The defendant was on probation for a drug offense. He signed a probation order stating he would “[s]ubmit his … person, property, place of residence, vehicle, personal effects, to search at anytime, with or without a search warrant, warrant of arrest or reasonable cause by any probation officer or law enforcement officer.” A police officer became suspicious of the defendant’s activities, and, aware of his probation conditions, searched his apartment. He found evidence of criminal activity (arson) inside.
Whether the condition of probation limits subsequent searches to the defendant’s probation status only?
No. Police officers can conduct criminal evidence searches based on diminished expectations of privacy and conditions of probation.
Probationers do not enjoy the freedoms that other citizens enjoy. In this particular defendant’s probation, the sentencing judge determined the search provision was necessary. This condition effectively diminished the defendant’s reasonable expectation of privacy.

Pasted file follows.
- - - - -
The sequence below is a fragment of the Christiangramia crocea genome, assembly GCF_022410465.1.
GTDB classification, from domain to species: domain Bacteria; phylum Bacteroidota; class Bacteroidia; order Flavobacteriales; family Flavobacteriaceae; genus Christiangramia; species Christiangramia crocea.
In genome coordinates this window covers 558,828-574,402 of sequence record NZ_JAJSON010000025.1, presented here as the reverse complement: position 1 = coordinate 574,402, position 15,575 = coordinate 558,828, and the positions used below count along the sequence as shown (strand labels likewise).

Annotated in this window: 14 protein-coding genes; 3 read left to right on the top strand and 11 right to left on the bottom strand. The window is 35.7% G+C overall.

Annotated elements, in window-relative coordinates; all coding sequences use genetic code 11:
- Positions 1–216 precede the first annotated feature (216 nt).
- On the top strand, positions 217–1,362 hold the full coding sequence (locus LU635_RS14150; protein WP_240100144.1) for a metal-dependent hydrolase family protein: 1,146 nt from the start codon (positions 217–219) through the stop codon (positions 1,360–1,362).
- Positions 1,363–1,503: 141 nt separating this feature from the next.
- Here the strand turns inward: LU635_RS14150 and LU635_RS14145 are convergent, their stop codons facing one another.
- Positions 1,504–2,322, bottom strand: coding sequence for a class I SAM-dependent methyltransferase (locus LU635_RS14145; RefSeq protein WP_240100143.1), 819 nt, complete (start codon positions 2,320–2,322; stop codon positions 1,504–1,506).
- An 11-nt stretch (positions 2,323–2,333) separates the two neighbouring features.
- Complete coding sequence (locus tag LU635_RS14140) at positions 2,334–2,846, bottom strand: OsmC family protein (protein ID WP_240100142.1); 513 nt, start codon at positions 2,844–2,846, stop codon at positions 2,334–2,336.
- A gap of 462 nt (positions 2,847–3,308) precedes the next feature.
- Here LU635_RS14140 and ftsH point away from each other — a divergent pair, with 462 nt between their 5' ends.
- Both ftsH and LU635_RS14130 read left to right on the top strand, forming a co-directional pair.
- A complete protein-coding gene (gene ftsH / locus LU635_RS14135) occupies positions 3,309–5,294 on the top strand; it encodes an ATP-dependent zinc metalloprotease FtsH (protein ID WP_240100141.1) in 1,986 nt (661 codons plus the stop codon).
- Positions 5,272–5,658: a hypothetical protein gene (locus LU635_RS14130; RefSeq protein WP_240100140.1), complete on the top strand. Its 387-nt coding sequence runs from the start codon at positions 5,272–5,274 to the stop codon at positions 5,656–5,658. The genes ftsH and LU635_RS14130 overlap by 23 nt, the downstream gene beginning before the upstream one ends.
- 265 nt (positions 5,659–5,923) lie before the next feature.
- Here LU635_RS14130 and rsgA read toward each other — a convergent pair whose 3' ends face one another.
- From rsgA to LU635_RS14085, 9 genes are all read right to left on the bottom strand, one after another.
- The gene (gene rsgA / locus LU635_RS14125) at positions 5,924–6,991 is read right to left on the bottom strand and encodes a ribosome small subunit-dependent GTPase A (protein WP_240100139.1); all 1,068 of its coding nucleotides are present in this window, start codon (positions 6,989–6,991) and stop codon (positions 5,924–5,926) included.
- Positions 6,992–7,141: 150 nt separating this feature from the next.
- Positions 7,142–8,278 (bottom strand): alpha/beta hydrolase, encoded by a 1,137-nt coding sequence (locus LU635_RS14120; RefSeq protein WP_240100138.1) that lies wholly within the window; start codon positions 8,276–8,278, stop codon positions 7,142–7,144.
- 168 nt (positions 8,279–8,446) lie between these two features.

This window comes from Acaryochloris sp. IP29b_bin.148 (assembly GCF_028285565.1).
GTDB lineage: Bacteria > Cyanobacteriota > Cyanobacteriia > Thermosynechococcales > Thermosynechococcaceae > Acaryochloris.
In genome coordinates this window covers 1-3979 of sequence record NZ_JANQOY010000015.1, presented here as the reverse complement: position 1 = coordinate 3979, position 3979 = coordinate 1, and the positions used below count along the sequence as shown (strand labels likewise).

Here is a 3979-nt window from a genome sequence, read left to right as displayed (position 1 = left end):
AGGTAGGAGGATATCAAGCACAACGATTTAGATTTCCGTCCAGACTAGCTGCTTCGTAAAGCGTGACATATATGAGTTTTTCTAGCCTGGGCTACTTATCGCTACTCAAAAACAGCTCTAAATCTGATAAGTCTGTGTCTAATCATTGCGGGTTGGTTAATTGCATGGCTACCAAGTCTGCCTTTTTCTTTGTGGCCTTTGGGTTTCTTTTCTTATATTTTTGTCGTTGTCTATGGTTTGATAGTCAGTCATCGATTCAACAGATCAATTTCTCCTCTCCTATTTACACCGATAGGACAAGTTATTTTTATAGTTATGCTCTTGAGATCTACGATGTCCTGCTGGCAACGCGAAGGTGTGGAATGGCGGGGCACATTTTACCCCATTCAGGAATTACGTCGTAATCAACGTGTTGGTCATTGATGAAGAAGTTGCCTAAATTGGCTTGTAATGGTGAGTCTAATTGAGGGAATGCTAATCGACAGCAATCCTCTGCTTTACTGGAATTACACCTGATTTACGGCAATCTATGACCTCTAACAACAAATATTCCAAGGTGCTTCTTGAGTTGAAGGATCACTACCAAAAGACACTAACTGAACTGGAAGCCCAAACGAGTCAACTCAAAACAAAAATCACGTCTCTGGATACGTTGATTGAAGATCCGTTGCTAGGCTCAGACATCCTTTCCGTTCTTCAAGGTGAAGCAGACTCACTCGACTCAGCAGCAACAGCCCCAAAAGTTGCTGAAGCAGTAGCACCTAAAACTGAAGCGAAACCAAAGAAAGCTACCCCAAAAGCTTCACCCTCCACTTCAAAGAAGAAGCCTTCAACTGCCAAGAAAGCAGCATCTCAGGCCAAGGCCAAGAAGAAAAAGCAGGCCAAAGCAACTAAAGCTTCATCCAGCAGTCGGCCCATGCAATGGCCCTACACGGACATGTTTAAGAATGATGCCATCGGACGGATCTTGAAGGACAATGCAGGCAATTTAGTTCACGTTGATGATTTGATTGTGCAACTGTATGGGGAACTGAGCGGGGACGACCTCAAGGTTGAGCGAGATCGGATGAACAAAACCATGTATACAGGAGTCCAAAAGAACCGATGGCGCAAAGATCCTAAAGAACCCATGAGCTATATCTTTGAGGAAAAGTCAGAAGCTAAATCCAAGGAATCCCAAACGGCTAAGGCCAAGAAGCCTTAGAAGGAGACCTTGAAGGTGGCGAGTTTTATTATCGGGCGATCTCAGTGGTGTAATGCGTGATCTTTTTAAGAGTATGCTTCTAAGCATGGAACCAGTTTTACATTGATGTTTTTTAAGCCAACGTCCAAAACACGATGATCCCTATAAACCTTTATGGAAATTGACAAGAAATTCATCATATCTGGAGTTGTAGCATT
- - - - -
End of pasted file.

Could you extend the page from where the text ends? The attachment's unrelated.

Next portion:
To intrude on this diminished expectation of privacy, the government relied on a search condition of probation. The Court stated “[I]t was reasonable to conclude that the search condition would further the two primary goals of probation–rehabilitation and protecting society from future criminal violations.” Therefore, an officer is entitled to conduct a search when: (1) the probationer is subject to a search condition and (2) the officer establishes reasonable suspicion the probationer engaged in criminal activity (note that a probation officer may search under less stringent standards for probation-related reasons).
534 U.S. 112, 122 S. Ct. 587 (2001)